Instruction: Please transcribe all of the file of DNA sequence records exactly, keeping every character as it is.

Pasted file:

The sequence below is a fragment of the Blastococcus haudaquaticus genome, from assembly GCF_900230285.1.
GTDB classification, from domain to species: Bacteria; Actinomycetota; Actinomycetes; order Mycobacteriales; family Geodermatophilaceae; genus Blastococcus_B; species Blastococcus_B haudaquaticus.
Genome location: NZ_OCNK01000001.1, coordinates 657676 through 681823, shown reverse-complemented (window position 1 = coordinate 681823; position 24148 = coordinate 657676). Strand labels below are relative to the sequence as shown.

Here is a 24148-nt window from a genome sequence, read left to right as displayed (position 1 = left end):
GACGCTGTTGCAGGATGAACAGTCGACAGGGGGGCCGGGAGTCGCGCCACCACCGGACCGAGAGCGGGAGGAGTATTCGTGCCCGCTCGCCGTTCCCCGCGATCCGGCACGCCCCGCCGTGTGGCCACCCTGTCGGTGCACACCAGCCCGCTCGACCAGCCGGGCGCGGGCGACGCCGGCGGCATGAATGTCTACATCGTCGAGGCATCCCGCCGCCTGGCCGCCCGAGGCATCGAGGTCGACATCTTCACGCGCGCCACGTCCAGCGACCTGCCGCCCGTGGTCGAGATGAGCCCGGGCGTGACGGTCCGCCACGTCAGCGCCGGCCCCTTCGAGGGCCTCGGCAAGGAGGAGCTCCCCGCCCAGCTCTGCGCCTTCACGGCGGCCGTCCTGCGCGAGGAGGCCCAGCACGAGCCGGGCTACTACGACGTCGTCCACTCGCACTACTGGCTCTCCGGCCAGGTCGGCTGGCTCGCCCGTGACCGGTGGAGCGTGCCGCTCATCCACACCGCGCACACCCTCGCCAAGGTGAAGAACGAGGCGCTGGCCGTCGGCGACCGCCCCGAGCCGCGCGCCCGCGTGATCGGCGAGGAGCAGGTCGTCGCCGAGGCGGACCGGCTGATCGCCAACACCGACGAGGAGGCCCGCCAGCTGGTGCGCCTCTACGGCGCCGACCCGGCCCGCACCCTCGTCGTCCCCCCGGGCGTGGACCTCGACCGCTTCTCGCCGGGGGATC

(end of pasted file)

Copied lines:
The sequence below is a fragment of the Blastococcus haudaquaticus genome, from assembly GCF_900230285.1.
GTDB classification, from domain to species: Bacteria; Actinomycetota; Actinomycetes; order Mycobacteriales; family Geodermatophilaceae; genus Blastococcus_B; species Blastococcus_B haudaquaticus.
Genome location: NZ_OCNK01000001.1, coordinates 657676 through 681823, shown reverse-complemented (window position 1 = coordinate 681823; position 24148 = coordinate 657676). Strand labels below are relative to the sequence as shown.

Here is a 24148-nt window from a genome sequence, read left to right as displayed (position 1 = left end):
GACGCTGTTGCAGGATGAACAGTCGACAGGGGGGCCGGGAGTCGCGCCACCACCGGACCGAGAGCGGGAGGAGTATTCGTGCCCGCTCGCCGTTCCCCGCGATCCGGCACGCCCCGCCGTGTGGCCACCCTGTCGGTGCACACCAGCCCGCTCGACCAGCCGGGCGCGGGCGACGCCGGCGGCATGAATGTCTACATCGTCGAGGCATCCCGCCGCCTGGCCGCCCGAGGCATCGAGGTCGACATCTTCACGCGCGCCACGTCCAGCGACCTGCCGCCCGTGGTCGAGATGAGCCCGGGCGTGACGGTCCGCCACGTCAGCGCCGGCCCCTTCGAGGGCCTCGGCAAGGAGGAGCTCCCCGCCCAGCTCTGCGCCTTCACGGCGGCCGTCCTGCGCGAGGAGGCCCAGCACGAGCCGGGCTACTACGACGTCGTCCACTCGCACTACTGGCTCTCCGGCCAGGTCGGCTGGCTCGCCCGTGACCGGTGGAGCGTGCCGCTCATCCACACCGCGCACACCCTCGCCAAGGTGAAGAACGAGGCGCTGGCCGTCGGCGACCGCCCCGAGCCGCGCGCCCGCGTGATCGGCGAGGAGCAGGTCGTCGCCGAGGCGGACCGGCTGATCGCCAACACCGACGAGGAGGCCCGCCAGCTGGTGCGCCTCTACGGCGCCGACCCGGCCCGCACCCTCGTCGTCCCCCCGGGCGTGGACCTCGACCGCTTCTCGCCGGGGGATC